Crosses between the wild and domestic stocks produce fertile hybrids. Repeated backcrossing to either wild quail or domestic quail is successful.


Only females hatch the eggs and raise the chicks. Males go off and court other females when their partners begin the nesting process.


Quail eggs taste like chicken eggs. They are often served hard boiled, pickled, fried, or scrambled. Because of their size they make attractive snacks or salad ingredients. They provide an alternative for some people who are allergic to chicken eggs. On frying, the yolk hardens before the albumen.

Quail meat is dark and can be prepared in all of the many ways used for chicken. The two meats are similar in taste, although quail is slightly gamier.

Because of its hardiness, small size, and short life cycle, quail are now commonly used as an experimental animal for biological research and for producing vaccines - especially the vaccine for Newcastle disease, to which quail are resistant.

Many fanciers and hobbyists have also become interested in raising this adaptable species as a pet. Science teachers find it an excellent subject for classroom projects.


In some areas of Japan, quail are widely raised for their eggs and meat. However, Japanese originally valued the quail as a songbird. Tradition has it that about 600 years ago people began to enjoy its rhythmic call. In the feudal age, raising song quail became particularly popular among Samurai warriors. Contests were held to identify the most beautiful quail song and birds with the best voices were interbred in closed colonies. Even photostimulation was practiced to induce singing in winter.

Around 1910, enthusiastic breeders produced the present domestic Japanese quail from the song quail. It was created as a food source and became a part of Japanese cuisine. During World War II it was almost exterminated, but Japanese quail breeders restored it from the few survivors and from birds imported from China. The original song quail, however, were lost. In the 1960s, commercial quail flocks rapidly recovered and Japan's quail population again reached its prewar level of about 2 million birds.


For centuries, quail were considered a great delicacy: a dish that only eminent chefs would cook and diners with an appreciative palate could enjoy. These small migratory birds, which are found in one variety or another throughout the world, were available until recently almost exclusively to hunters in the wild.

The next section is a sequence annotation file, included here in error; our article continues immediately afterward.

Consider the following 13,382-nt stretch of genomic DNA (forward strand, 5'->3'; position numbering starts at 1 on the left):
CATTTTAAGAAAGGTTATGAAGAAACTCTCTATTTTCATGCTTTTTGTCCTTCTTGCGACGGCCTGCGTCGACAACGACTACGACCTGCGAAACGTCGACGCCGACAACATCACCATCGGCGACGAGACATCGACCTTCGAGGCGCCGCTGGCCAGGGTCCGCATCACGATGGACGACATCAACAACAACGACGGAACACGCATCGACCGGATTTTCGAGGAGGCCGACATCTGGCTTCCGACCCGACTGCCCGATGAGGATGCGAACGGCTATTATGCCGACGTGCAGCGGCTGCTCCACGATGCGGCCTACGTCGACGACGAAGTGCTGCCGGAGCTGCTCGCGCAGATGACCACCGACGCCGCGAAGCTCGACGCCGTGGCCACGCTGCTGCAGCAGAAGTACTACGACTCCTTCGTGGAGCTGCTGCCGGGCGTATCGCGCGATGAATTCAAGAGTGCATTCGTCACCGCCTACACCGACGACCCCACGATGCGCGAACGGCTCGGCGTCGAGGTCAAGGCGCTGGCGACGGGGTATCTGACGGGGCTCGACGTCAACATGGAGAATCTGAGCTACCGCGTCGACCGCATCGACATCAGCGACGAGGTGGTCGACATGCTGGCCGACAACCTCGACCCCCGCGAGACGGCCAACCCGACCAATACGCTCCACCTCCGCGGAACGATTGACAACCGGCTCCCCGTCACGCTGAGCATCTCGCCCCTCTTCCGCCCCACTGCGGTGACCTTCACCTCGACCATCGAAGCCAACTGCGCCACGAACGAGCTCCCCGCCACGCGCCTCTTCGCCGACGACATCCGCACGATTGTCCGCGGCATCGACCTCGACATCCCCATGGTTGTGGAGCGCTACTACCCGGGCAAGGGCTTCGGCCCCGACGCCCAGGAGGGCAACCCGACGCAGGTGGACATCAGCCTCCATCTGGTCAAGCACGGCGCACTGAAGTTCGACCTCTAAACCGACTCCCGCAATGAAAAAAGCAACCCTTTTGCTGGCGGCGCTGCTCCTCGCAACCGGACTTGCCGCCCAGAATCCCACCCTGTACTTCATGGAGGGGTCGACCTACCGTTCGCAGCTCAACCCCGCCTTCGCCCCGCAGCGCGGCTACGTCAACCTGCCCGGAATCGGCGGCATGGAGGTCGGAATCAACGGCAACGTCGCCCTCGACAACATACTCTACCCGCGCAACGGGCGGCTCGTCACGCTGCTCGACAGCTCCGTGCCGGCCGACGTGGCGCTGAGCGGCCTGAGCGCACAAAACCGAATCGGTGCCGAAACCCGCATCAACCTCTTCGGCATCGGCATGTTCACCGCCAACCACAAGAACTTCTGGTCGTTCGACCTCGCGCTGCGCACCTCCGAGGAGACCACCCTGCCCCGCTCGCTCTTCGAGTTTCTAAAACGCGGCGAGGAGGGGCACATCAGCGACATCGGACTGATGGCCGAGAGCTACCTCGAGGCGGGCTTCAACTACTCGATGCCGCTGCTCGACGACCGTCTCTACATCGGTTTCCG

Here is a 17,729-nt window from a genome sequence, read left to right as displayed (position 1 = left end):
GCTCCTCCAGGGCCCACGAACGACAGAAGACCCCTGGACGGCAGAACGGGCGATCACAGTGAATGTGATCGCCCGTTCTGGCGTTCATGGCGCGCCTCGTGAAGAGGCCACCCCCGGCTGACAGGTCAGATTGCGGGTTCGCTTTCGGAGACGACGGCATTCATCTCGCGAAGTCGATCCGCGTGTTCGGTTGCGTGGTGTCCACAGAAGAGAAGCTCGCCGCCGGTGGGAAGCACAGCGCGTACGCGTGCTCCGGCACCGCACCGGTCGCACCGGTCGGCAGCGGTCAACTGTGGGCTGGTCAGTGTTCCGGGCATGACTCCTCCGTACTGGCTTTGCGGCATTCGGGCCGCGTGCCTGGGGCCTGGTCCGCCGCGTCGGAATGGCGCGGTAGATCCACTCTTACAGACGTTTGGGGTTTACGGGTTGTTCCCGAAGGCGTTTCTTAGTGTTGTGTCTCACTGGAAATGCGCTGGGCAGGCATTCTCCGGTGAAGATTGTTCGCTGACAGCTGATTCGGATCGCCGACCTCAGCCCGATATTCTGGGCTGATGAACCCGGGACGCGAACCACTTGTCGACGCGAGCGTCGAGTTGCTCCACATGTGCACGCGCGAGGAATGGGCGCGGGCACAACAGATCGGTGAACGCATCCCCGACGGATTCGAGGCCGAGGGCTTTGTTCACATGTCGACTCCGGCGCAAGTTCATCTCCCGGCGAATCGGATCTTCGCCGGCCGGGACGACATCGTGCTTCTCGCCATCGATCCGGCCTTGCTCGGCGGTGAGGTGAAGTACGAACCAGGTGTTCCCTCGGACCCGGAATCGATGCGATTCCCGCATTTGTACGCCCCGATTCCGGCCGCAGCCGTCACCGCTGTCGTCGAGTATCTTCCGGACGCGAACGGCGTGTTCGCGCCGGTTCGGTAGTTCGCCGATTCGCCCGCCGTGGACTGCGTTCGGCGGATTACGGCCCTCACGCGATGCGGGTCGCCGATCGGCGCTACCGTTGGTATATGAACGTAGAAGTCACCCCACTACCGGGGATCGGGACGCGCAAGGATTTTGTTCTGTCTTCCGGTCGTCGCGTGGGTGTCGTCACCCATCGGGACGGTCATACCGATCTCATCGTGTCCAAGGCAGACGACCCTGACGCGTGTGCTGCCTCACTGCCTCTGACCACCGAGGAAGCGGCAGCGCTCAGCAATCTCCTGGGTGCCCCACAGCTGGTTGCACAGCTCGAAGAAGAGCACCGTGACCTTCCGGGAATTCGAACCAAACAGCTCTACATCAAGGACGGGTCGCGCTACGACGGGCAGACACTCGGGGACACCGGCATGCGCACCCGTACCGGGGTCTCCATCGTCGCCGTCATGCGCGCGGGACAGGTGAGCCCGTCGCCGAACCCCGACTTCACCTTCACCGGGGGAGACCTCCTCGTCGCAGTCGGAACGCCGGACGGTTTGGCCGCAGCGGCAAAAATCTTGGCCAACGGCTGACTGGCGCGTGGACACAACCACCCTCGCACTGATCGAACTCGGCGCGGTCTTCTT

But now quail are in danger: in danger of becoming commonplace.

In the last few years, quail have gone from being rarefied to a supermarket specialty item. They are on menus in the most elegant restaurants and the most casual cafes and bistros.

Why so much interest?

Quail are now available semi-boneless, which makes them faster and easier to cook, and easier to eat as well. The breastbones are removed by hand before the birds are packaged and shipped to stores. The bones in the wings and legs remain.

A stainless-steel V-shaped pin - invented and patented by a restaurant chef who wanted a way to keep quail flat for grilling— is inserted into the breast. The pin can be left there throughout cooking and removed just before serving.

While whole quail might require 45 minutes to cook, the semi-boneless variety can be grilled in less than 10 minutes, or pan-roasted, braised or sauteed in less than 20 minutes.

The flavor of farm-raised quail has also helped bring them into the mainstream. Most farm-raised quail have tender meat like the dark meat of chicken, whose flavor is enjoyed by many people.

And at a time when people are searching for foods, specifically animal protein, with low fat and cholesterol, quail fills the bill. The Agriculture Department says that quail skin has about 7 percent fat, about the same as dark meat of roasted chicken without the skin.

Judith Banrett Adapted from The New York Times

June 21, 1989


It is necessary to keep quail in battery cages on wire floors because males secrete a sticky foam (from the foam gland) with their feces; on a solid floor, this adheres to the feet and collects dung, leading to crippling and breakage of eggs.

Adult quail can live and produce successfully if they are allowed 80 cm2 of floor space per bird. However, for reproduction about twice that is needed to allow for mating rituals.3 If properly mated, high fertility rates and good egg hatchability can be expected. To obtain fertile eggs, one male is needed for roughly six females.